Simon Waronker

Founder of Liberty Records
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The Independent Online

In 1955 Simon Waronker founded Liberty Records in Hollywood, and it quickly established itself as a significant force in the music industry. His enviable catalogue of artists included Julie London, Eddie Cochran and Bobby Vee.

Simon Waronker, record company executive: born Los Angeles 1915; married (one son, one daughter), died Los Angeles 7 June 2005.

In 1955 Simon Waronker founded Liberty Records in Hollywood, and it quickly established itself as a significant force in the music industry. His enviable catalogue of artists included Julie London, Eddie Cochran and Bobby Vee.

Waronker, who was born in a poor section of Los Angeles in 1915, was encouraged to play the violin by his father. When he was only 13 he won a scholarship to study in Germany. After graduation, he began his professional career there but, being Jewish, he encountered problems from Hitler Youth and returned home to America. Waronker worked in clubs around Los Angeles and San Francisco and was in the orchestra for the film musical Anything Goes, starring Bing Crosby and Ethel Merman, and Charlie Chaplin's Modern Times, both in 1936. He joined the orchestra at 20th Century-Fox and, in 1939, he became a contractor, organising musicians for recording sessions for the film's producers.

By 1955 there was a proliferation of small labels enjoying success with the growing interest in popular music. Using his own furniture as collateral, Waronker borrowed $2,000 from a bank and formed Liberty Records. In the beginning, he maintained his job at 20th Century-Fox during the day and ran Liberty in the evenings. His friend Al Bennett became vice-president and head of A&R.

At first Waronker made records with orchestra leaders he knew and respected such as Billy May, Nelson Riddle and the brothers Alfred and Lionel Newman. The first single, numbered Liberty 55001 to show the year the label started, was Lionel Newman's "The Girl Upstairs". A jazz artist, Bobby Troup, recommended his girlfriend, the sultry Julie London, and the label's first million-seller was her torch song "Cry Me a River". This was followed by Patience and Prudence with "Gonna Get Along Without Ya Now". Liberty entered the black R&B market with Billy Ward and the Dominoes' versions of two standards, "Stardust" and "Deep Purple".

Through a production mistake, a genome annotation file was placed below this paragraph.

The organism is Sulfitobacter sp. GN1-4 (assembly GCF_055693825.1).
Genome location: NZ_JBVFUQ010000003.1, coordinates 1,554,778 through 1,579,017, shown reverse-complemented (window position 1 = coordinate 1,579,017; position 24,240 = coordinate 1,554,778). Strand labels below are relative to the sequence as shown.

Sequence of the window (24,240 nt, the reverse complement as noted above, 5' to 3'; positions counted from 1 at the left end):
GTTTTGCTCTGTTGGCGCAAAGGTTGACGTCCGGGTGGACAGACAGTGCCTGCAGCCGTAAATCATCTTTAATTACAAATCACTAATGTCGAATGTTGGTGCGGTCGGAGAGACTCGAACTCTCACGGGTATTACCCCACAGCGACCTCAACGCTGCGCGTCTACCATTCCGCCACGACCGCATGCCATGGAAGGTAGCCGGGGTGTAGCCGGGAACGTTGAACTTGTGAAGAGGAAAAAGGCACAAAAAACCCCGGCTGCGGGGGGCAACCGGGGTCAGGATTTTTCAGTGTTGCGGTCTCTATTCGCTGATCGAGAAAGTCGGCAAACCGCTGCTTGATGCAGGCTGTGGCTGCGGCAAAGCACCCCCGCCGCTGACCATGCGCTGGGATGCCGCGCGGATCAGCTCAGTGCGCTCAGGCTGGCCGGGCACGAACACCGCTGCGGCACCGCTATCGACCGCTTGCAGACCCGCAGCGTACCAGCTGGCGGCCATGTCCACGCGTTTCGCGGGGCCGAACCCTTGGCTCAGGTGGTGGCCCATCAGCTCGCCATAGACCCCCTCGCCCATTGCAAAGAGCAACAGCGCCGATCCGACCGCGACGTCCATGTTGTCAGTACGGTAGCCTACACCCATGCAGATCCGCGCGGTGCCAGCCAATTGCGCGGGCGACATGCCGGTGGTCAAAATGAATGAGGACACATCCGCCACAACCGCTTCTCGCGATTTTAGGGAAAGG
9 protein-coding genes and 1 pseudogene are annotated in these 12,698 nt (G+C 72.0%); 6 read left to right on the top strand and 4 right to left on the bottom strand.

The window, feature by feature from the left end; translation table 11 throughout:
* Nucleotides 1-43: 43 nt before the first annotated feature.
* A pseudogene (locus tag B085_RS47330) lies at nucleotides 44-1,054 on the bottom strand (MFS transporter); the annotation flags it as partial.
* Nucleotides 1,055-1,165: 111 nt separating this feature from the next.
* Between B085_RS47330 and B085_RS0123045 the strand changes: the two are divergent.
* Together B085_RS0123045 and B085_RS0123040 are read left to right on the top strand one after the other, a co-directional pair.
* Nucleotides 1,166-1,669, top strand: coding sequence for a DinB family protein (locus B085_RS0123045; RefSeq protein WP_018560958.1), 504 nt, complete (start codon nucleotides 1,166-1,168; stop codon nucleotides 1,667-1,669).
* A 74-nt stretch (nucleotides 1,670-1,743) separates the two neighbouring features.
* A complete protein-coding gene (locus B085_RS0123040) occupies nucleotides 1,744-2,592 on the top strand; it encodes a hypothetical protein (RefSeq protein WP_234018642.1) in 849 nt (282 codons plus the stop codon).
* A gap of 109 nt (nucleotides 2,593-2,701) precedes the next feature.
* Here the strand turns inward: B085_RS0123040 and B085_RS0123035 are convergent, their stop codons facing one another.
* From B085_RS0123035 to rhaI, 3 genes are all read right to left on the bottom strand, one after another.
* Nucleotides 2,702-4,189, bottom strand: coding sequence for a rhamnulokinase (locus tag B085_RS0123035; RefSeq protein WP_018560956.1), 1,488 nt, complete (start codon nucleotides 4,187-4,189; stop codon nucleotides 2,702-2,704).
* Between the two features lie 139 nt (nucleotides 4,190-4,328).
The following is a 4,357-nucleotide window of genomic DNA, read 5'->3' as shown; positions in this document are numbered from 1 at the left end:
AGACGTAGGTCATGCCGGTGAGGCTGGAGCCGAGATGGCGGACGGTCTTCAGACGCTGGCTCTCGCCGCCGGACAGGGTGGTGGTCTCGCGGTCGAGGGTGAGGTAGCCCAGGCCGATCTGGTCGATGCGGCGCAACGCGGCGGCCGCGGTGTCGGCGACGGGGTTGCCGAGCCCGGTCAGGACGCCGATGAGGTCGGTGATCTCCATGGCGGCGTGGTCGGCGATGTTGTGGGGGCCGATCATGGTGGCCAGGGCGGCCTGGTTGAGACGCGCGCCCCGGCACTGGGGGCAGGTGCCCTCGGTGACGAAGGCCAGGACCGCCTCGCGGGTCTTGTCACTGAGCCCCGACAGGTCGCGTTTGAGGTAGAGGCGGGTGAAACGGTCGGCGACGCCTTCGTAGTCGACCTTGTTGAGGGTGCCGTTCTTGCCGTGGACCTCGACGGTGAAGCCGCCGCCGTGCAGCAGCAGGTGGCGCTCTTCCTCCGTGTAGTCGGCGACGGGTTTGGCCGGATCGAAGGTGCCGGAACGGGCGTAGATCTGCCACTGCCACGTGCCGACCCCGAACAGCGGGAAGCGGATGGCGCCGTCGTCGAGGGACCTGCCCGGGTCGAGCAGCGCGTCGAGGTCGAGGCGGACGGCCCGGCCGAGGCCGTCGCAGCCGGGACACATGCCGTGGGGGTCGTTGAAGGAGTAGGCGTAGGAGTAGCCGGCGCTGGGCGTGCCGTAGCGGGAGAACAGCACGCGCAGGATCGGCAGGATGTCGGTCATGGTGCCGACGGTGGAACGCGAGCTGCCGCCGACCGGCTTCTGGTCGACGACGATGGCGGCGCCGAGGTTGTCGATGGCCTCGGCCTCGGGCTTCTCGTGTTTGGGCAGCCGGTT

In 1958 David Seville had a US No l with "Witch Doctor", a novelty record which used a speeded-up voice for the witch doctor's spell. Seville developed this idea to create the Chipmunks and "The Chipmunk Song". The three mischievous Chipmunks were named Alvin, Simon and Theodore after Alvin Bennett, Simon Waronker and chief engineer Theodore Keep. The record sold four million and led to several other hits, albums and a television cartoon series.

Liberty Records entered the new rock'n'roll market with Eddie Cochran, who had hits with "Summertime Blues" (1958) and "C'mon Everybody" (1959), with Waronker himself producing some of his sessions. Cochran was on the way to becoming a major artist when he was killed in a road accident on a UK tour in 1960.

Waronker recruited Tommy "Snuff" Garrett to produce some of the new artists and he had a run of hits with Bobby Vee, notably with "Take Good Care of My Baby" (1961) and "The Night has a Thousand Eyes" (1963). The rockabilly artist Johnny Burnette became a pop idol with "Dreamin' " and "You're Sixteen", both 1960. Another discovery, P.J. Proby, found stardom once he had moved to the UK and his Liberty hits included "Somewhere" (1964) and "Maria" (1965). Willie Nelson would not become a country star until some years later, although what he was doing was little different from his time with the label.

Liberty's catalogue was too broad to have an identity for itself but nearly all its releases had quality in their specific fields. The artists included Martin Denny with his exotica "Quiet Village", Timi Yuro with the big ballad "Hurt", Jan and Dean with hits like "Surf City" and "The Little Old Lady From Pasadena", and Gene McDaniels, who recorded the original versions of "Tower of Strength" and "A Hundred Pounds of Clay".

In 1963 Waronker, in poor health, sold his label for $12m to an electronics corporation, Avnet, who also bought another Los Angeles label, Imperial. After two years of losses, they sold the labels to Al Bennett for $8m. Liberty continued its success with the hippie blues band Canned Heat. In 1968 Liberty was bought by the conglomerate Transamerica Corporation and, as a result, the label merged with United Artists. Bennett was sacked but the roster and the back catalogue was very impressive. In 1978 two businessmen bought United Artists but, when they could not meet the payments on the loans, EMI secured the rights and has held the Liberty catalogue since.

Waronker's son, Lenny, joined the industry first as a record producer and then as an executive at Warner Brothers and DreamWorks. His father encouraged him to have faith in unique talents and Larry developed the careers of James Taylor, Randy Newman and Ry Cooder.

Spencer Leigh



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